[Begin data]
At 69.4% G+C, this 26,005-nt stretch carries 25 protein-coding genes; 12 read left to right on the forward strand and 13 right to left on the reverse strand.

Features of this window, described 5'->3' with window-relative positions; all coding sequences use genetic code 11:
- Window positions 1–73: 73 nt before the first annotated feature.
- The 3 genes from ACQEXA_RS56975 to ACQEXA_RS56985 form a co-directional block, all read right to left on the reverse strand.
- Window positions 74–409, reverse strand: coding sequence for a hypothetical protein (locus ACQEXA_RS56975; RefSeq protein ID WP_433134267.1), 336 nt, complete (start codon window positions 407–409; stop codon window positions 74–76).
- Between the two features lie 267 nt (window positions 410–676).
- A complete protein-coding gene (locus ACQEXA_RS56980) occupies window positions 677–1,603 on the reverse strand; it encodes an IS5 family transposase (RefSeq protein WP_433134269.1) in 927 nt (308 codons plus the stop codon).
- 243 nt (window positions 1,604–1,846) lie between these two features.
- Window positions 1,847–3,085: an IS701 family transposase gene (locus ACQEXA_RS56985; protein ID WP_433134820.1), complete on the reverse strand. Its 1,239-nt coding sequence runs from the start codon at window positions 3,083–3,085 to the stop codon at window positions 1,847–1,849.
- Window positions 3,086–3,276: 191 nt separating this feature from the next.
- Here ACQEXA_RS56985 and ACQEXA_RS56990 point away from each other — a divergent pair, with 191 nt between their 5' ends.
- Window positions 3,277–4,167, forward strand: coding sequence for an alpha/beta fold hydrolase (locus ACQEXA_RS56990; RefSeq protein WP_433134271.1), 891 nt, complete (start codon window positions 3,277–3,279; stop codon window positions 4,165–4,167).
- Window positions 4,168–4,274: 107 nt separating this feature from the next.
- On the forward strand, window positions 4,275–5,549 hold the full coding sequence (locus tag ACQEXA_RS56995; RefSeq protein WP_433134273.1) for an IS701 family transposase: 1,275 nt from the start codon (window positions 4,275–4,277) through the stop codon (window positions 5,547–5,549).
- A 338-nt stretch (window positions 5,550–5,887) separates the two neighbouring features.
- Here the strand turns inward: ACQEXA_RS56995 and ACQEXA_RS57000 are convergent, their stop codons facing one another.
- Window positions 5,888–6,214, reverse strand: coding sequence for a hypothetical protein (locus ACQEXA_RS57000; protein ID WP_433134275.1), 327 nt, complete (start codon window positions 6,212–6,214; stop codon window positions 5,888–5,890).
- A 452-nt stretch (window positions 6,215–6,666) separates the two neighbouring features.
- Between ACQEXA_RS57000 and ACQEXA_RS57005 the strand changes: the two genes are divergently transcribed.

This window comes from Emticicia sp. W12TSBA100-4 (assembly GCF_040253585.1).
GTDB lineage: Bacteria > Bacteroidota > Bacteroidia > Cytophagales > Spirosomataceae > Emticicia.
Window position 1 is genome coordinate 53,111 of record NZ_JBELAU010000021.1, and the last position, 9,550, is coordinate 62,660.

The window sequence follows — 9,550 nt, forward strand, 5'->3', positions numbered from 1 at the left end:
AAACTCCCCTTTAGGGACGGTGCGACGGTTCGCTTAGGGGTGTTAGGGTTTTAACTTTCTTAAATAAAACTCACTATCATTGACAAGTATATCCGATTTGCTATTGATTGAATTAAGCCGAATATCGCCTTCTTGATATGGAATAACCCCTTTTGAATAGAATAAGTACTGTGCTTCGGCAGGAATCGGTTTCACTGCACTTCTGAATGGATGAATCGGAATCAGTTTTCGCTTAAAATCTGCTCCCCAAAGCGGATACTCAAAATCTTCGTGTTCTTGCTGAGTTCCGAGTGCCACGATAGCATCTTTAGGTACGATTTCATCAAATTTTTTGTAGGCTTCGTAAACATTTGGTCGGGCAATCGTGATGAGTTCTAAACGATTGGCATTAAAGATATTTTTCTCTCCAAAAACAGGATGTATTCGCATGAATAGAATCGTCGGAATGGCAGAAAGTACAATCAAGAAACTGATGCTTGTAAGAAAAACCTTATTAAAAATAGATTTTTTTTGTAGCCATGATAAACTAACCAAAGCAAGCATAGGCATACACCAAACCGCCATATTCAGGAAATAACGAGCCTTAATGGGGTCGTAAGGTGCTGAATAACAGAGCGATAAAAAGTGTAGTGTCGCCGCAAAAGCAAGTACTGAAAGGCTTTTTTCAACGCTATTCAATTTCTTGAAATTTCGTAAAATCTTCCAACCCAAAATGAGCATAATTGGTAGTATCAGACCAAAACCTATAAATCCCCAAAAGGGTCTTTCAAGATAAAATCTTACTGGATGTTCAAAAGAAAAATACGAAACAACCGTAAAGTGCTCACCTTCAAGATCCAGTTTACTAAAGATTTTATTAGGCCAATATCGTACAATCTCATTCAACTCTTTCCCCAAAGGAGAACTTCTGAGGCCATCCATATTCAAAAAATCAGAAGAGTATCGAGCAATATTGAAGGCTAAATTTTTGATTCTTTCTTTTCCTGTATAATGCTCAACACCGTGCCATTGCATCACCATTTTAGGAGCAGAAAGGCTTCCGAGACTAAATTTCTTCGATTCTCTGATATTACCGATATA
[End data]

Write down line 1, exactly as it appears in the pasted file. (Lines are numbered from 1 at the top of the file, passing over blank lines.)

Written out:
At 69.4% G+C, this 26,005-nt stretch carries 25 protein-coding genes; 12 read left to right on the forward strand and 13 right to left on the reverse strand.